CLOSE
iStock
iStock

A Heavy Metal Festival in Germany Will Have a 4-Mile Beer Pipeline

iStock
iStock

It’s no secret that Germans love beer. And now they’ve perfected a creative way to dispense massive volumes of it to the public: through beer pipelines.

Munich Oktoberfest relies on underground pipes to serve millions of guests, and in Gelsenkirchen, Germany, bars near a soccer stadium called the Veltines-Arena are interconnected by a 3-mile, above-ground beer pipeline. Now, Atlas Obscura reports that the Wacken Open Air music festival—an annual heavy metal celebration held in the rural village of Wacken, Germany—will keep their guests drunk and happy with a 4-mile beer pipeline.

This year, the Wacken Open Air festival runs from Thursday, August 3 through Saturday, August 5. It attracts about 75,000 heavy-drinking fans each year; on average, each person consumes more than a gallon of beer during the three-day festival, according to German newspaper Deutsche Welle.

The new beer pipeline will allow vendors to serve 105,000 gallons of beer, with enough pressure to pour a beer per second. But even though they’ll be drinking from it all day, attendees won’t be able to see it: The festival is held on farmland, so the pipes are buried deep beneath the ground. That way, farmers’ plows won’t disturb them during the off-season, allowing revelers to enjoy beer-fueled events for years to come.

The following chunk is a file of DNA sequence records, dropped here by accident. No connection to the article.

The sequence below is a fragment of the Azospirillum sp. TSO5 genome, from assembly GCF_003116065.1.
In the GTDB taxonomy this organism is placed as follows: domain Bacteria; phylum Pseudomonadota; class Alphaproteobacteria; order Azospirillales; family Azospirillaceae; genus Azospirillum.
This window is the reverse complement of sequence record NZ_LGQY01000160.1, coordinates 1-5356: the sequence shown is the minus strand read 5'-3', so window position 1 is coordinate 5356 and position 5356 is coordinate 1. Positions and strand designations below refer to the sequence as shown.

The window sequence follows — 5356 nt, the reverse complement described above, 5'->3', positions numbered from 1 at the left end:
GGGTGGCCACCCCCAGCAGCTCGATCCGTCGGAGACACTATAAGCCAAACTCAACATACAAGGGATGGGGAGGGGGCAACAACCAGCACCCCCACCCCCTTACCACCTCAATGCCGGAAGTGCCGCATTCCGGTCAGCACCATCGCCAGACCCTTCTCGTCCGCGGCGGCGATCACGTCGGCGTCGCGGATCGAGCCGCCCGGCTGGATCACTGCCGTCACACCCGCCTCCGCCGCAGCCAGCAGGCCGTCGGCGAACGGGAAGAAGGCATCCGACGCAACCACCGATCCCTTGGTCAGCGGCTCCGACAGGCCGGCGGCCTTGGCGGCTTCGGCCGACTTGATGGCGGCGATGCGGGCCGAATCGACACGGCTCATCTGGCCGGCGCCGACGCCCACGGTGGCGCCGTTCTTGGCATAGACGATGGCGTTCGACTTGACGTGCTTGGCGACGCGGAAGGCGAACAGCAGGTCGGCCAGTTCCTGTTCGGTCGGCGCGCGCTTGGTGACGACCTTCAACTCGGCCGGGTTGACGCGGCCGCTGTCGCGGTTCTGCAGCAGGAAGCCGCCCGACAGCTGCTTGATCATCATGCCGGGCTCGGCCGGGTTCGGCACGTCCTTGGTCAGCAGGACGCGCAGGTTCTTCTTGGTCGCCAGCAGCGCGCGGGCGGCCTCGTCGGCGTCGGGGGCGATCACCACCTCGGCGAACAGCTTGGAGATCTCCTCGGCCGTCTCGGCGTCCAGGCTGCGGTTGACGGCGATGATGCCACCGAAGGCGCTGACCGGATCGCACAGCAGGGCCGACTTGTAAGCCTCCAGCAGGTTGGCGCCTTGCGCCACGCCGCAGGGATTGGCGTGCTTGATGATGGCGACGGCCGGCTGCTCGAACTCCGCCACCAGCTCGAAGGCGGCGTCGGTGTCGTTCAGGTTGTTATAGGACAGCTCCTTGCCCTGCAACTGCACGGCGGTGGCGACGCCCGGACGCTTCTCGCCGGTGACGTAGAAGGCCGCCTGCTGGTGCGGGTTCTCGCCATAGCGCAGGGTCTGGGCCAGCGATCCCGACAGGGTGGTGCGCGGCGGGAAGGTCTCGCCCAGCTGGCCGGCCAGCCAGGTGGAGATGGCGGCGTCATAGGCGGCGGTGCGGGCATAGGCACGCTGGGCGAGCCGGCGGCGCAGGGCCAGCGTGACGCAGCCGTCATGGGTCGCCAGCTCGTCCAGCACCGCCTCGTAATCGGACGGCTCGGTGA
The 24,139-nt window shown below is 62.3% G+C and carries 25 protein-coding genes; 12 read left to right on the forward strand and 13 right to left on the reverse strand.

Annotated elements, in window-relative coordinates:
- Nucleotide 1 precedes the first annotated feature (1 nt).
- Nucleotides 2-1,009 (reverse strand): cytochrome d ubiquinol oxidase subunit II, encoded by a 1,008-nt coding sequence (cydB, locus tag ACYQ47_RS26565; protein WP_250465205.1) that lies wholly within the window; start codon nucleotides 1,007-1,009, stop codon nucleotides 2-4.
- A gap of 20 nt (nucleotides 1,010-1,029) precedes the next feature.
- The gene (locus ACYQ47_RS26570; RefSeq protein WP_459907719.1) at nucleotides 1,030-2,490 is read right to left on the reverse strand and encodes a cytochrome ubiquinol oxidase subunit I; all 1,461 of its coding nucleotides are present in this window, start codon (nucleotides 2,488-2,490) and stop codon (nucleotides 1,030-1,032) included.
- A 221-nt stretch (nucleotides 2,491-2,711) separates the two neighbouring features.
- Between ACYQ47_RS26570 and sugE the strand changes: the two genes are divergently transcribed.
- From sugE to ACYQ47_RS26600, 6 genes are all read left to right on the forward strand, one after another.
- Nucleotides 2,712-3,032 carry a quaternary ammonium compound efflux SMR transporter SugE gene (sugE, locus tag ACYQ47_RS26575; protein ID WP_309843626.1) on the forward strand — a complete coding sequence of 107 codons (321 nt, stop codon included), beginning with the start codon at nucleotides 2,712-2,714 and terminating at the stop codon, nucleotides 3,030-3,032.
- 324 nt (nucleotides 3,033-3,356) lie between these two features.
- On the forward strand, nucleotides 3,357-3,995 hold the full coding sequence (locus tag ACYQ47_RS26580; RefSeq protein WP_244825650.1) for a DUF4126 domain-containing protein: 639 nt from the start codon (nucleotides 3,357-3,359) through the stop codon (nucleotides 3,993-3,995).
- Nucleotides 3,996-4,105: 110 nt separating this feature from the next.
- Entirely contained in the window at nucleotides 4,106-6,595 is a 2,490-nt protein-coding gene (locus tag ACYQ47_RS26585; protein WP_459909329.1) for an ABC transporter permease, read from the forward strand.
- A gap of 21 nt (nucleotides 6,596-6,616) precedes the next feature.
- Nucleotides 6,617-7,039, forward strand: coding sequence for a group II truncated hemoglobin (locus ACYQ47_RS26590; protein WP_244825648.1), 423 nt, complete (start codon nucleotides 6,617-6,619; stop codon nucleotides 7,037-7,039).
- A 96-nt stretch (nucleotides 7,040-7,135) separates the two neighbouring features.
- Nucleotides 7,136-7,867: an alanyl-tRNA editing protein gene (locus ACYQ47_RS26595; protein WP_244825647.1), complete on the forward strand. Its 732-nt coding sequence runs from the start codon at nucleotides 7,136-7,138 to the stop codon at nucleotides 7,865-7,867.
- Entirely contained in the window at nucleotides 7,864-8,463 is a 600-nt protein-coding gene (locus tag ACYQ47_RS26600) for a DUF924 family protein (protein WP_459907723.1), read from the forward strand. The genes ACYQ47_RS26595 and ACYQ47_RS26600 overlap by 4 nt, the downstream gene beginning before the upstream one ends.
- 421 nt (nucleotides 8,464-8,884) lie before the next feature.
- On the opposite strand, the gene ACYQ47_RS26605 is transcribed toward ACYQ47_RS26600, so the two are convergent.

Germany isn’t the only country to use beer pipelines: For example, De Halve Maan, a brewery in Bruges, Belgium, has a 2-mile pipe that runs from the city-based brewery to a suburban bottling plant. And in the U.S., the Cleveland-based Great Lakes Brewing Company uses an underground pipeline to supply its bar across the street with brew.

[h/t Atlas Obscura]

nextArticle.image_alt|e
Andreas Rentz/Getty Images
arrow
Pop Culture
An AI Program Wrote Harry Potter Fan Fiction—and the Results Are Hilarious
Andreas Rentz/Getty Images
Andreas Rentz/Getty Images

“The castle ground snarled with a wave of magically magnified wind.”

So begins the 13th chapter of the latest Harry Potter installment, a text called Harry Potter and the Portrait of What Looked Like a Large Pile of Ash. OK, so it’s not a J.K. Rowling original—it was written by artificial intelligence. As The Verge explains, the computer-science whizzes at Botnik Studios created this three-page work of fan fiction after training an algorithm on the text of all seven Harry Potter books.

The short chapter was made with the help of a predictive text algorithm designed to churn out phrases similar in style and content to what you’d find in one of the Harry Potter novels it "read." The story isn’t totally nonsensical, though. Twenty human editors chose which AI-generated suggestions to put into the chapter, wrangling the predictive text into a linear(ish) tale.

While magnified wind doesn’t seem so crazy for the Harry Potter universe, the text immediately takes a turn for the absurd after that first sentence. Ron starts doing a “frenzied tap dance,” and then he eats Hermione’s family. And that’s just on the first page. Harry and his friends spy on Death Eaters and tussle with Voldemort—all very spot-on Rowling plot points—but then Harry dips Hermione in hot sauce, and “several long pumpkins” fall out of Professor McGonagall.